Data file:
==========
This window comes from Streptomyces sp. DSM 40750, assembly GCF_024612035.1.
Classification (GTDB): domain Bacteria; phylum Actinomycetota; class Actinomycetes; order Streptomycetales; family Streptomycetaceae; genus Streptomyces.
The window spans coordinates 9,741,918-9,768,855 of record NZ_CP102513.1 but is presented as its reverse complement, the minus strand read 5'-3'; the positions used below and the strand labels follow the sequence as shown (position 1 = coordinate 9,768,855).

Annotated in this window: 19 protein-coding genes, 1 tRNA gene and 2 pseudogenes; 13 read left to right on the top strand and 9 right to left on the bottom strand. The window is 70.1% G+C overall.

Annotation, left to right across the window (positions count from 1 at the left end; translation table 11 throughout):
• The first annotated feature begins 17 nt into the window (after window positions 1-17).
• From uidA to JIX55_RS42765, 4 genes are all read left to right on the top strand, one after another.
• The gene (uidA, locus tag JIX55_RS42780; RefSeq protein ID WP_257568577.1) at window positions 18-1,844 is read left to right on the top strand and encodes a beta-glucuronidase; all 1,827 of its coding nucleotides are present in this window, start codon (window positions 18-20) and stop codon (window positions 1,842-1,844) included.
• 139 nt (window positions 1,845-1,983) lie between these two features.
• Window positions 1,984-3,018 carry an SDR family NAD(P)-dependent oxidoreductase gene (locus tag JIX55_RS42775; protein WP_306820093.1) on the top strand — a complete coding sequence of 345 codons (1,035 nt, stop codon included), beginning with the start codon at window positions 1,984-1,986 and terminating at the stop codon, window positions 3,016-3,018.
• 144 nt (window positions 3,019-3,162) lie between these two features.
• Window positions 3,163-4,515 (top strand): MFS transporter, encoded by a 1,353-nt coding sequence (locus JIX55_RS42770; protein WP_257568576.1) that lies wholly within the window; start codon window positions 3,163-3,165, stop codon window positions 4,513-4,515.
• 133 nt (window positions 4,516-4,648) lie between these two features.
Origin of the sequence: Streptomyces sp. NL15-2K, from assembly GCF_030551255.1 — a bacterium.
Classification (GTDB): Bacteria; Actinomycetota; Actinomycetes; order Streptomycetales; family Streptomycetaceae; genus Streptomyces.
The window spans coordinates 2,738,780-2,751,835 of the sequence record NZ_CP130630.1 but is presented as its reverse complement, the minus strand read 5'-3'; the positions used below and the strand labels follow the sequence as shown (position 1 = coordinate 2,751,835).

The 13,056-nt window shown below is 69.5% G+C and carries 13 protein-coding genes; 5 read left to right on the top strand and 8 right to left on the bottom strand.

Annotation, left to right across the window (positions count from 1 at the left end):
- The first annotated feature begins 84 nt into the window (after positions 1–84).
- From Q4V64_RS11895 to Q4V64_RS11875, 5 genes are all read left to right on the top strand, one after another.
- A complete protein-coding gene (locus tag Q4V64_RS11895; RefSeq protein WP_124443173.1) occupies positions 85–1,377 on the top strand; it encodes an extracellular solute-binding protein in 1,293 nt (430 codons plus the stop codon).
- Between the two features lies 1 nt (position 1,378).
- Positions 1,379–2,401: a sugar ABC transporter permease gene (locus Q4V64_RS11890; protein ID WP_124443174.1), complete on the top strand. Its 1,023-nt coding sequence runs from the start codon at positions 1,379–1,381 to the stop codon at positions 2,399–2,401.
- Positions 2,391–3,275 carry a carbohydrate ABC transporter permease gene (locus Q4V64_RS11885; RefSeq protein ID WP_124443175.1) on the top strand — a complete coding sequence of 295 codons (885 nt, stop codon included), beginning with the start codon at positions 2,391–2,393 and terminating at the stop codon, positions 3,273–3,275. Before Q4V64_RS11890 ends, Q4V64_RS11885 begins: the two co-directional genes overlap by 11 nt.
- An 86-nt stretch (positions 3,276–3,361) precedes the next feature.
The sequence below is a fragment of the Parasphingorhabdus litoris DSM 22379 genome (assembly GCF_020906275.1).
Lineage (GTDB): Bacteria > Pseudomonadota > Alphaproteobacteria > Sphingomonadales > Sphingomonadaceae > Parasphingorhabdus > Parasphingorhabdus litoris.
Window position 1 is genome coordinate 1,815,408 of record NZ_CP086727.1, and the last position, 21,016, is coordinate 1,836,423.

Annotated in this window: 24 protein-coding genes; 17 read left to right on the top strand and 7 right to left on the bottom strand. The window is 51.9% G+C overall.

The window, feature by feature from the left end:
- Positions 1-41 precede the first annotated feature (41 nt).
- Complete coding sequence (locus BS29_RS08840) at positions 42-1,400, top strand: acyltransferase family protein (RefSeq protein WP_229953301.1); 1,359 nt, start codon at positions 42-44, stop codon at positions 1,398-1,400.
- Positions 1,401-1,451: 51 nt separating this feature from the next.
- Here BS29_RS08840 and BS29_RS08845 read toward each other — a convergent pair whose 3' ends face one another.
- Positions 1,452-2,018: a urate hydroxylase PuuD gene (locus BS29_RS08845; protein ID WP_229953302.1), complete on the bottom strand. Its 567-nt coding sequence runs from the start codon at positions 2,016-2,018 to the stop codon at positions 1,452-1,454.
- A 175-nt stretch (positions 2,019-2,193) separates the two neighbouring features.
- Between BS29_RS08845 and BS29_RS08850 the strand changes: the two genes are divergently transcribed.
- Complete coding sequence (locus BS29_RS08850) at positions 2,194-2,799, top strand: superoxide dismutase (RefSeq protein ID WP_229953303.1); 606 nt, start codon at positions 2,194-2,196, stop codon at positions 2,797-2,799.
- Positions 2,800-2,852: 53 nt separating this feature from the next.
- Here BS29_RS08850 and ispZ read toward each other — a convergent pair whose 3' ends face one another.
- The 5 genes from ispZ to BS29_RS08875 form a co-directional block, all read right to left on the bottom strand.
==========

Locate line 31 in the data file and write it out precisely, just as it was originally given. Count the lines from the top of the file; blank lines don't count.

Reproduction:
- Positions 1-41 precede the first annotated feature (41 nt).